• Main Menu
  • C

    • Address Calculation Sort

      In this method, a function fn() is applied to each key. The result of this function determines into which of the several sub-files the record is to be placed. The function should have the property that x <= y, fn (x) <= fn (y). Such a function is called order preserving. Thus all of the

    • Deleting an Element from a Doubly Linked List

      Deleting an Element from a Doubly Linked List

      To delete an element from the list, first the pointers are set properly and then the memory occupied by the node to be deleted is deallocated (freed). Deletion in the list can take place at the following positions. At the beginning of the list At the end of the list After a given element Before

    • Constructors that Allocate Memory Dynamically

      Constructors that Allocate Memory Dynamically

      Constructors can be used to initialize member objects as well as allocate memory. This can allow an object to use only that amount of memory that is required immediately. This memory allocation at run-time is also known as dynamic memory allocation. The new operator is used for this purpose. Sample Program The program below shows

    • Type Conversion – Class to Basic Type

      Type Conversion – Class to Basic Type

      The constructor handles the task of converting basic types to class types very well. But you cannot use constructors for converting class types to basic data types. Instead, you can define an overloaded casting operator that can be used to convert a class data type into a basic data type. The general form of an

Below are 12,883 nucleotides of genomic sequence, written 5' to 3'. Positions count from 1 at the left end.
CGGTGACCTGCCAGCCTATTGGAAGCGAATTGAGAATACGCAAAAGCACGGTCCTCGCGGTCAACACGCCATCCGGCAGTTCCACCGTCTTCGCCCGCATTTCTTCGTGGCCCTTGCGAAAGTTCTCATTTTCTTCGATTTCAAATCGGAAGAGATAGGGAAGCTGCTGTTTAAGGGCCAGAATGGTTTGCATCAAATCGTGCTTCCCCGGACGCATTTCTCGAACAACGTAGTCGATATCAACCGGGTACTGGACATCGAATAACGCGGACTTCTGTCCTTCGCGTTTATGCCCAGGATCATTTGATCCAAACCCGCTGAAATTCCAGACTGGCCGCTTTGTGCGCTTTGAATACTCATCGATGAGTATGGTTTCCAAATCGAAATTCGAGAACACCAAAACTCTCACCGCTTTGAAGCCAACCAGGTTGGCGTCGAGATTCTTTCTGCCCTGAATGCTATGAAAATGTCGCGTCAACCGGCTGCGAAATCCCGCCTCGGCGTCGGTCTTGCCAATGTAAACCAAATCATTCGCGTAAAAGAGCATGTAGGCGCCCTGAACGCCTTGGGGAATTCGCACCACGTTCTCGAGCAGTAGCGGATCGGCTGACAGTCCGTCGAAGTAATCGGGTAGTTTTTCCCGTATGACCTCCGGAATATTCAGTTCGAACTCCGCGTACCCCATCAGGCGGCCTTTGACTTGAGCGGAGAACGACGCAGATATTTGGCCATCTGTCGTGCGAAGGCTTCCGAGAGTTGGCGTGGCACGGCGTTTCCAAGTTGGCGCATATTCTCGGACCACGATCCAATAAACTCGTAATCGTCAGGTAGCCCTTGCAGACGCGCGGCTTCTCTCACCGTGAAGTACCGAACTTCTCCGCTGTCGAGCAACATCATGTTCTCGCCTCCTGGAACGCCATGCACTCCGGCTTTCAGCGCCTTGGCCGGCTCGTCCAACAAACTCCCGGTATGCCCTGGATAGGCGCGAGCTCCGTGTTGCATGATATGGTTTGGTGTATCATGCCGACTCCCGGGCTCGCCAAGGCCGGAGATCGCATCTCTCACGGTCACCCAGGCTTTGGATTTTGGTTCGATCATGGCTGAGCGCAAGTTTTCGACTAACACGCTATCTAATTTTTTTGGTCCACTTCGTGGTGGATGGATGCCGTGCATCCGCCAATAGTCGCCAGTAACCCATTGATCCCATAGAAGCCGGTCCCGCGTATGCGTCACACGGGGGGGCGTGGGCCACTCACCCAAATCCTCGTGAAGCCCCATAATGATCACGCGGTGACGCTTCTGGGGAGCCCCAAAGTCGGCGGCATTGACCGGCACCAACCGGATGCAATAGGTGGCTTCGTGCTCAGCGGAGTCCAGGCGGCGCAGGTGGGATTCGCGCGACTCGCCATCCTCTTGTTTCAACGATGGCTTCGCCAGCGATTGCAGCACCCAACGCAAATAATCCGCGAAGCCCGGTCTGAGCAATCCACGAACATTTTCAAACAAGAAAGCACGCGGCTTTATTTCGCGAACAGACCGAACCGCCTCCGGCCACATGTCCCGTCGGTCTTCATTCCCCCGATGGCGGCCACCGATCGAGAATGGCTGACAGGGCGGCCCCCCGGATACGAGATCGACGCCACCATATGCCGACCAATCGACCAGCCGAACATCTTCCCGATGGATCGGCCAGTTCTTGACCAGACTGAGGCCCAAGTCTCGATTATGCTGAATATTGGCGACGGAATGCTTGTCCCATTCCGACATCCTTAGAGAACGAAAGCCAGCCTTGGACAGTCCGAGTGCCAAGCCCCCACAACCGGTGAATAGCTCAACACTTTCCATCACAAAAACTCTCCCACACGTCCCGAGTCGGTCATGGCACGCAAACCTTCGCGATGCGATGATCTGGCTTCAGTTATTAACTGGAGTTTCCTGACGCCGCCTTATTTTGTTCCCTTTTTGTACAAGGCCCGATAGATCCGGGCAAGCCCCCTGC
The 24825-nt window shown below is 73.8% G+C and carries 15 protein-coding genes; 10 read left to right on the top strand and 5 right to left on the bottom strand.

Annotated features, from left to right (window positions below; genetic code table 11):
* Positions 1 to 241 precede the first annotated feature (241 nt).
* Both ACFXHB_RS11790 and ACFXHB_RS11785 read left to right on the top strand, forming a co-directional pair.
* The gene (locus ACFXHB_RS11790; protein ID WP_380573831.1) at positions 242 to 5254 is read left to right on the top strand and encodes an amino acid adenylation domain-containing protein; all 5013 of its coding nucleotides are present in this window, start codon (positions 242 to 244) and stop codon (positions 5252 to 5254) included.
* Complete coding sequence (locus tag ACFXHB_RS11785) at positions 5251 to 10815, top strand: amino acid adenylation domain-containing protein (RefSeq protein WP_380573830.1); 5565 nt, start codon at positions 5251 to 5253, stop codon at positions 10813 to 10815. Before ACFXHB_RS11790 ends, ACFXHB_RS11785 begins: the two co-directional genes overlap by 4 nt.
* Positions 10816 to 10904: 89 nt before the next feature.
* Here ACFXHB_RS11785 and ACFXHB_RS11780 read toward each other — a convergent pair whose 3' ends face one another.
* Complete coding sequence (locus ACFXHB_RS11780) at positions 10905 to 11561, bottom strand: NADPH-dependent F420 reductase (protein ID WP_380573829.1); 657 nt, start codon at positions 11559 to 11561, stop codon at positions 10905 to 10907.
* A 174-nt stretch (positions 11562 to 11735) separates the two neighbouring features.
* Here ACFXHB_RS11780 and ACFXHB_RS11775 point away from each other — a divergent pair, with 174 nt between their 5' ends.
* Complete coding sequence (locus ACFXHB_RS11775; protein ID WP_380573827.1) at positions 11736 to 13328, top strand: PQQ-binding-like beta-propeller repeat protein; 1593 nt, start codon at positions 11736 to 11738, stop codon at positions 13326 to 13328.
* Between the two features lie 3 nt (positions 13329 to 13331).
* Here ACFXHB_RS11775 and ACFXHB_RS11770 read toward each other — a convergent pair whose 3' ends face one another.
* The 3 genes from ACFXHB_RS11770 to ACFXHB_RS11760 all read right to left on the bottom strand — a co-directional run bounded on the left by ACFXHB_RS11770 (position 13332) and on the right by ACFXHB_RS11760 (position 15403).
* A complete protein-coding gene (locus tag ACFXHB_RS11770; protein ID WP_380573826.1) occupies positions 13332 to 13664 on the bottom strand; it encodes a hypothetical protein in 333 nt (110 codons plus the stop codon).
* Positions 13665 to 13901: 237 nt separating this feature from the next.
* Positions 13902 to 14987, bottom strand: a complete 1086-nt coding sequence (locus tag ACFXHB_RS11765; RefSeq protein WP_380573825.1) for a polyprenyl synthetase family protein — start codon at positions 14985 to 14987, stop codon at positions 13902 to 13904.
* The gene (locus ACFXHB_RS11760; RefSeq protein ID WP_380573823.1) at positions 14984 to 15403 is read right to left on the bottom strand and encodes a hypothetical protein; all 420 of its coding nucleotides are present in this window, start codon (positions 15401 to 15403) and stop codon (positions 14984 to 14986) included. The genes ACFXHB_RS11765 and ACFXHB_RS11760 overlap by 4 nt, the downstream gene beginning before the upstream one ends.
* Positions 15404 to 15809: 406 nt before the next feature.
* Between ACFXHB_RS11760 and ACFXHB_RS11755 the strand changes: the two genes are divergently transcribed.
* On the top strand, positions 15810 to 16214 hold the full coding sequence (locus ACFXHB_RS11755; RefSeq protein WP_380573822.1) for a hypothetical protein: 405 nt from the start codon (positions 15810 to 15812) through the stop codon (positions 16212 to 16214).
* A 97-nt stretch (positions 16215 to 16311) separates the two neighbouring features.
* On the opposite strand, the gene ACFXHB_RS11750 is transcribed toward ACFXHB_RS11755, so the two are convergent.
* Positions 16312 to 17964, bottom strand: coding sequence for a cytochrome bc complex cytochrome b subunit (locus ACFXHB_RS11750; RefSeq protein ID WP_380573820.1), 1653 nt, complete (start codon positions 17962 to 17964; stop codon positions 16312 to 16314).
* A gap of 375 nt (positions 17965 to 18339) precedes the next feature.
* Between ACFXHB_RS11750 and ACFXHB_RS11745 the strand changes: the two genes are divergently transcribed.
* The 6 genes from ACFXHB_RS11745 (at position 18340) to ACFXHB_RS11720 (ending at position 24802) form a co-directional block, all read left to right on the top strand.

• Deleting an Element from a Linear Linked List

      Deleting an Element from a Linear Linked List

      To delete an element from the list, first the pointers are set properly and then the memory occupied by the node to be deleted is deallocated (freed). This tutorial covers the deletion of a node from the following three positions: At the beginning of the list At the end of the list After a given

    • Doubly Linked List – Traversing and Search

      Doubly Linked List – Traversing and Search

      Traversing a Doubly Linked List A doubly linked list can be traversed either way and that too very conveniently. Inorder traversal Reverse order traversal Inorder Traversal To traverse the doubly linked list, we walk the list from the beginning, and process each element until we reach the last element. .cf { font-family: Lucida Console; font-size:

    • Inserting in a Doubly Linked List

      Inserting in a Doubly Linked List

      Inserting an Element To insert an element in the list, the first task is to allocate memory for a new node, assign the element to be inserted to the info field of the node, and then the new node is placed at the appropriate position by adjusting appropriate pointers. Insertion in the list can take

    • Postfix

      Postfix

      The sum of X and Y is written as X+Y where + is the operator while X and Y are the operands. We have always learnt to write the sum of two numbers as X + Y; this notation is know as infix. Here, we’ll be talking about the postfix notation of representing arithmetic operations.

    • Deleting an Element from a Heap

      Deleting an Element from a Heap

      Deleting an Element from the Heap Deletion always occurs at the root of the heap. If we delete the root element it creates a hole or vacant space at the root position. Because the heap must be complete, we fill the hole with the last element of the heap. Although the heap becomes complete, i.e.

    • Doubly Linked List

      Doubly Linked List

      In a doubly linked list, also called a two-way list, each node is divided into three parts: The first part, called the previous pointer field, contains the address of the preceding element in the list. The second part contains the information of the list. The third part, called the next pointer field, contains the address

    177 queries in 0.609 seconds.